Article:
—I also use wipe on poly typically as a final coat or two. But, you need to put on thin coats with long strokes.

In both cases, it takes some practice and experience.

View Redvan's profile

Redvan

13 posts in 581 days


#6 posted 10-20-2018 06:39 PM

Wow, thank YOU.

But, BLO?

I wasn’t blaming anyone for the dribbles and run – clearly my fault.

So, polyurethane that says to apply with a brush of some sort is not wipable?

View MrUnix's profile

MrUnix

7499 posts in 2734 days


#7 posted 10-20-2018 06:46 PM

I gave up fighting runs, brush marks, dribbles, dust and other problems with Poly years ago – and now just do wipe-on, which I consider a super easy, near fool-proof finish. Made from 50/50 mix of gloss poly and mineral spirits, applied with cut up old t-shirts.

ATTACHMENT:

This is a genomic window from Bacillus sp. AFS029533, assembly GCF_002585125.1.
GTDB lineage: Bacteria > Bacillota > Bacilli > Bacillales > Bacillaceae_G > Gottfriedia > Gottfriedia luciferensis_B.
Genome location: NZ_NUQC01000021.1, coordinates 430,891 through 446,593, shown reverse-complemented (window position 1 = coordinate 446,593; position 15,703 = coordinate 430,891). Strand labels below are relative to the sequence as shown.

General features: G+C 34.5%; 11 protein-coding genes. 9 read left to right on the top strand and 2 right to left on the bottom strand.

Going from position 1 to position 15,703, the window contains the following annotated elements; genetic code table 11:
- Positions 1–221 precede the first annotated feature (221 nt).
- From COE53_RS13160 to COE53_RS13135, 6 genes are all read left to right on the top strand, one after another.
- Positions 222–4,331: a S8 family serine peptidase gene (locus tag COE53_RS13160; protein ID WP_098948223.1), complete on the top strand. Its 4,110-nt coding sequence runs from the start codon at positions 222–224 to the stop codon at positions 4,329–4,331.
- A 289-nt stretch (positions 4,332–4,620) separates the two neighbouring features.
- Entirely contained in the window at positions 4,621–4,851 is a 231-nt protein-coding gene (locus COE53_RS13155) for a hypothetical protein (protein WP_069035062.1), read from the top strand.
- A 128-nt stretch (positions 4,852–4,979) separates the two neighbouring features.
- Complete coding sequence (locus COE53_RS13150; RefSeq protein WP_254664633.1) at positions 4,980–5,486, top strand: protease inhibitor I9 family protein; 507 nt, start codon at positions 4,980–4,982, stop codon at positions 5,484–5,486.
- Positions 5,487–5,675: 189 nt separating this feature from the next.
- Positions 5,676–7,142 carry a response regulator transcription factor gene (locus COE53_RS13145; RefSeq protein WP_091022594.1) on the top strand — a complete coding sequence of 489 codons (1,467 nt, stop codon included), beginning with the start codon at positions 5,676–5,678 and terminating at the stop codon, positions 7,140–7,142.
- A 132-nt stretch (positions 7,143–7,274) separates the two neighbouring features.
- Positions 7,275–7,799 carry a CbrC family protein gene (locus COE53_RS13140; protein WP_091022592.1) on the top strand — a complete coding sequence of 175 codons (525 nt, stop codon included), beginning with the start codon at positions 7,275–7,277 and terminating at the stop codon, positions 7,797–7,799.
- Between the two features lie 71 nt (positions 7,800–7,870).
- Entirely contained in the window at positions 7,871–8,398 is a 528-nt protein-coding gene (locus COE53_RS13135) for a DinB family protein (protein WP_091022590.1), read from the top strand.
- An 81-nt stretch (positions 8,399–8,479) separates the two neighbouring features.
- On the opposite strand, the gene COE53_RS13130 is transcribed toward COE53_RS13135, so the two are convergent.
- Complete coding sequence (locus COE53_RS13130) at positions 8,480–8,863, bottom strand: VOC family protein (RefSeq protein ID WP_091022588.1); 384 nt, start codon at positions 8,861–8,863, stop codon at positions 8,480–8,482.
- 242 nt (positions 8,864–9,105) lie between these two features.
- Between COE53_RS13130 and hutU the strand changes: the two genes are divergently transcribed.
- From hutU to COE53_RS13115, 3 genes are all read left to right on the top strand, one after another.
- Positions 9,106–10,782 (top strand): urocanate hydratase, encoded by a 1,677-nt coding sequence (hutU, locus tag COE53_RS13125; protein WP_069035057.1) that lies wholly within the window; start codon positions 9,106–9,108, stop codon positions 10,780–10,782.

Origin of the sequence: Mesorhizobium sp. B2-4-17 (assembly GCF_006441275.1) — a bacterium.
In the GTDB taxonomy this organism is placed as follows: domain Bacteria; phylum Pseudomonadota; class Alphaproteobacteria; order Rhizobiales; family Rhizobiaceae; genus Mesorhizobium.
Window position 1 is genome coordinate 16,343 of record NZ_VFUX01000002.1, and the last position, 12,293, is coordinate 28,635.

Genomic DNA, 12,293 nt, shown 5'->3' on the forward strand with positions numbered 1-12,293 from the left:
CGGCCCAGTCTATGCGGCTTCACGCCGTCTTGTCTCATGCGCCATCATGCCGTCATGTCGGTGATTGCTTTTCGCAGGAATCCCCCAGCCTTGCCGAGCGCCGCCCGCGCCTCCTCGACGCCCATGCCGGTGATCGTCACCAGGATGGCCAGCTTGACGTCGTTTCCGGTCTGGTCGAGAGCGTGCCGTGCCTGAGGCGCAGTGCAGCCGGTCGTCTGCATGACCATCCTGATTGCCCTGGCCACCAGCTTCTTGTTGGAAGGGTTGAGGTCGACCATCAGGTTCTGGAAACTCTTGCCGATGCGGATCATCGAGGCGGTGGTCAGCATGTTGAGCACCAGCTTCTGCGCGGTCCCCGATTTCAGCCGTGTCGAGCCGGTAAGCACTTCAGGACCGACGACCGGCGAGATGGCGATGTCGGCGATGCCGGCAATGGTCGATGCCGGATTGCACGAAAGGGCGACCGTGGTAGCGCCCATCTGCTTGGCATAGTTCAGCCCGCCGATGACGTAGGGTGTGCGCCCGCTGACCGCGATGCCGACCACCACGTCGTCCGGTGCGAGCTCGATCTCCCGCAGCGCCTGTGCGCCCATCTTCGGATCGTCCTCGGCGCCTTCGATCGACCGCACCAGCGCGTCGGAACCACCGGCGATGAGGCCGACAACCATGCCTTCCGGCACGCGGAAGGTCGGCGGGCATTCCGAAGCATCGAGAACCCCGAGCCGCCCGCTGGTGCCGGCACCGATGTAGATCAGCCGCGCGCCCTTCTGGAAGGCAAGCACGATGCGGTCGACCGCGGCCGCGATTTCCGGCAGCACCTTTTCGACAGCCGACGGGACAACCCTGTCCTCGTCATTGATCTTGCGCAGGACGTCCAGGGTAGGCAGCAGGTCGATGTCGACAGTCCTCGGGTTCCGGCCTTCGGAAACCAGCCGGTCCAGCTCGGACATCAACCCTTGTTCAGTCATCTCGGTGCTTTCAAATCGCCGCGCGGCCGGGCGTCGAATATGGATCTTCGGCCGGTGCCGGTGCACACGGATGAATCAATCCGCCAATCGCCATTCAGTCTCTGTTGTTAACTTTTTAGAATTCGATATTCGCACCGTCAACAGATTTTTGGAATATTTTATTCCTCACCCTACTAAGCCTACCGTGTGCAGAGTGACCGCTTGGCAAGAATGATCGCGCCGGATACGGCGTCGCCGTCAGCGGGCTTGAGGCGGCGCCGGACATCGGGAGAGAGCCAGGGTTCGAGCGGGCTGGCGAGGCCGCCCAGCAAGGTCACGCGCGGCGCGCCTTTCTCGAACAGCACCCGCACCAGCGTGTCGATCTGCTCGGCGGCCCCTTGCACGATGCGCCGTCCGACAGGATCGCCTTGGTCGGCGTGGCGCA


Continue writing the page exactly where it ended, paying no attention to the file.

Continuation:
Cheers,
Brad

-- Brad in FL - In Dog I trust... everything else is questionable

View Rich's profile

Rich

5001 posts in 1124 days


#8 posted 10-20-2018 06:55 PM


Wow, thank YOU.

But, BLO?

I wasn t blaming anyone for the dribbles and run – clearly my fault.

So, polyurethane that says to apply with a brush of some sort is not wipable?

- Redvan

That was covered as well by billyo. He said to thin regular poly 50/50 with mineral spirits to make a wiping finish. Actually, given that most of the mineral spirits you buy these days is “low odor” and the main solvents you’d want in there have been removed to appease the VOC police, I’d recommend thinning with paint thinner or turpentine instead. That’s also assuming it’s oil based poly.

When you add the BLO, you’re making a home made oil/varnish blend. It’s everyone’s uncle’s secret finish formula that he told no one but them and made them promise to never share the secret.